On March 25, 2020, the Securities and Exchange Commission (“SEC”) published new relief that supersedes its March 13, 2020 order for investment advisers filing and delivery obligations of Form ADV and Form PF. We have updated our original post to reflect the relief provided in the SEC’s new March 25 order. This new order extends the time of the relief to June 30, 2020, and eliminates the requirement for the adviser to provide the SEC and clients with a description of the reasons why the adviser is relying on the order and an estimated date by which the required filing will occur.
On March 30, 2020, the Securities and Exchange Commission (“SEC”) Division of Trading and Markets (“Division”) issued a No-Action Letter relating to market practices regarding bank sweep programs requested by the Securities Industry and Financial Markets Association. Specifically, the No-Action Letter provides that the Division will not recommend enforcement action for non-compliance with broker-dealer net capital requirements with respect to broker-dealers that treat certain receivables resulting from bank sweep programs as “allowable assets” for purposes of the net capital requirements.
This post explains the No-Action Letter and related Exchange Act requirements. Continue Reading SEC Staff Provide No-Action Relief Relating to Broker-Dealer Net Capital Requirements
On March 26, 2020, the Securities and Exchange Commission (“SEC”), announced two agency actions providing additional relief to market participants in response to the impacts of COVID-19 on the markets. First, the SEC adopted an interim final rule providing relief related to (a) market participants needing to gain access to make filings on the EDGAR system and (b) certain company filing obligations under Regulation A and Regulation Crowdfunding. Second, the SEC published a temporary conditional exemptive order providing relief from certain filing requirements for municipal advisors.
This blog post summarizes the SEC relief and conditions to the relief. Continue Reading SEC Provides Additional Regulatory Relief in Wake of COVID-19
In our previous post, we reviewed how the financial markets’ reaction to the COVID-19 pandemic requires mutual funds to review, and possibly reclassify, the liquidity of their investments. As liquidity and valuation are often two sides of the same coin, factors that may lead to reclassifying a security’s liquidity may also raise questions concerning how to value the security for purposes of calculating a mutual fund’s net asset value (“NAV”). This post discusses when this may be the case. Continue Reading Navigating Mutual Funds in Rough Markets—Valuation
During a recent webinar, Steve explained that the market and trading conditions caused by the COVID-19 pandemic might be “reasonably expected to materially affect one or more of [a mutual fund’s] investments’ classifications” for purposes of the fund’s liquidity risk management program (its “LRM Program”). In this circumstance, Rule 22e-4 under the Investment Company Act of 1940 requires more frequent review of these classifications. This post describes how a rough market may require a mutual fund (other than a money market fund or in-kind exchange traded fund) to reclassify an investment’s liquidity classification. Continue Reading Navigating Mutual Funds in Rough Markets—Liquidity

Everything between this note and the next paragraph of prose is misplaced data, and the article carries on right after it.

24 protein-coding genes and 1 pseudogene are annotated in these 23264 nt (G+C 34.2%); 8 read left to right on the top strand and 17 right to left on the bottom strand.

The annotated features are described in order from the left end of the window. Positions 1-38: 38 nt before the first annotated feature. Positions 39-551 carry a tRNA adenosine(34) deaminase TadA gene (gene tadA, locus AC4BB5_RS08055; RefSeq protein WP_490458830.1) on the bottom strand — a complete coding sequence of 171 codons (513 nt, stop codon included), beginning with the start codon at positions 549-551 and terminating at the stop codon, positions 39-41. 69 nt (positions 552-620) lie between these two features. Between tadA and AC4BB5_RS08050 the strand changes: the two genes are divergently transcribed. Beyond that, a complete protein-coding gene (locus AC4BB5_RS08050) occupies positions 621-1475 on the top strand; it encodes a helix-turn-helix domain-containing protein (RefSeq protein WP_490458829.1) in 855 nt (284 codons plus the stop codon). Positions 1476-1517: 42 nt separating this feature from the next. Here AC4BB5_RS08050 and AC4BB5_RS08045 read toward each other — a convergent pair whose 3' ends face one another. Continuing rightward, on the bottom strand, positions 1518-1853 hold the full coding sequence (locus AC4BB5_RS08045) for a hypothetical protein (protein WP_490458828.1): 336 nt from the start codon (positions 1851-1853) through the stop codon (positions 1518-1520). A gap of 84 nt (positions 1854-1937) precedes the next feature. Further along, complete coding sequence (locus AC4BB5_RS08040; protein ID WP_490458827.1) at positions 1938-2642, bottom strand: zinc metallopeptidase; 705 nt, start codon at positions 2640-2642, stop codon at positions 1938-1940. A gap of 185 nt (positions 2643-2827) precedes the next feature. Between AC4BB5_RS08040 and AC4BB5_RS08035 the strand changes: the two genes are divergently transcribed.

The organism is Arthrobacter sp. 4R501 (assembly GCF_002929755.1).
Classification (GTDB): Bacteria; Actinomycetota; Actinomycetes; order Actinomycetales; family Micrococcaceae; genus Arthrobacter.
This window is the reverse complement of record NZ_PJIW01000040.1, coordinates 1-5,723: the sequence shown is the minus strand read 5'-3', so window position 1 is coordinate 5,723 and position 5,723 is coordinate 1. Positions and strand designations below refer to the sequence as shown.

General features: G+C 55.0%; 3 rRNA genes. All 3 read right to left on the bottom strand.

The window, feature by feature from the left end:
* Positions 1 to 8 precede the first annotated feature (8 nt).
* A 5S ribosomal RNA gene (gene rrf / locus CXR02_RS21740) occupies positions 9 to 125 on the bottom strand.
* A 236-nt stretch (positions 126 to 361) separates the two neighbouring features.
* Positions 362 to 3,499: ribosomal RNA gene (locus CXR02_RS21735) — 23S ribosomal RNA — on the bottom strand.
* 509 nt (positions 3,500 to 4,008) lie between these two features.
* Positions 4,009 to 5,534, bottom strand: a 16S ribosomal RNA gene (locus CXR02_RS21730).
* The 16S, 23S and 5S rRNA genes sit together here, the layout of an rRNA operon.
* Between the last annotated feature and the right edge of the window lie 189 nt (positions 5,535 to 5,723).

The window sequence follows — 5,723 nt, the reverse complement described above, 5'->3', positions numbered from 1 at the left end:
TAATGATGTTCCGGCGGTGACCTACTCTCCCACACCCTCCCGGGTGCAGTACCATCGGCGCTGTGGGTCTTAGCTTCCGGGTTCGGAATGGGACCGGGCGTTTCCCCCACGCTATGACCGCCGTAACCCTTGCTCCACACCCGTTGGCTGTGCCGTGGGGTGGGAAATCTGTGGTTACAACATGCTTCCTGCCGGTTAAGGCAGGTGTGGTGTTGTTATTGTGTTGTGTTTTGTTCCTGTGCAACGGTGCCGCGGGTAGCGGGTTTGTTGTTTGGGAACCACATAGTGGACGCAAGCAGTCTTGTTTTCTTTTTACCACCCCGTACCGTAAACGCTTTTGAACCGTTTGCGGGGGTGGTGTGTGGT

In the midst of the COVID-19 pandemic, the financial markets have experienced significant volatility. During the course of this volatility, exchanges have halted trading multiple times after declines in trading trigged circuit breakers. In addition, trading floors are transitioning to electronic trading in efforts to prevent the transmission of COVID-19 on physical trading floors. With the recent turmoil, this post provides a high-level summary of the various types of circuit breakers and what can be expected. Continue Reading Understanding Circuit Breakers, Our New Reality, in the Time of COVID-19
Another day, another expansion of the Money Market Mutual Fund Liquidity Facility (the “Facility”) from the Federal Reserve Bank of Boston (“FRBB”). As before, I’ve updated my original post to conform to the current program. There is now a website with a full set of documents, so I’ve updated the link to that website. The biggest change is the inclusion of certificates of deposit and variable rate demand obligations as Eligible Collateral. FRBB has also provided FAQs for the Facility.
Yesterday I posted a summary of the Federal Reserve Bank of Boston’s Money Market Mutual Fund Liquidity Facility (the “Facility”). Today it expanded the Facility to include tax exempt money market funds and municipal securities. Rather than write a separate post, I updated my original post so all the information is in one place and up to date. The blog editor does not have search functions, so forgive me if I haven’t removed every reference to “Prime” or inserted “Muni” in every appropriate spot.
A favorite client has also furnished me with a companion no-action letter obtained by the Investment Company Institute (“ICI”). I cannot link to the letter because I have not found it on either the SEC’s or ICI’s website. The letter is summarized below. Continue Reading Update on Money Market Mutual Fund Liquidity Facility
The Federal Reserve Bank of Boston (“FRBB”) has established a new Money Market Mutual Fund Liquidity Facility. (I’m not sure what acronym to use here; “mmm … Fund Liquidity” would work. Let’s just call it the “Facility.”) The Facility opened on March 23, 2020. This post summarizes the significant terms of the Facility and suggests an idea for fund boards to consider. Continue Reading Information on the Prime and Tax Exempt Money Market Fund Liquidity Facility (Updated 3/23)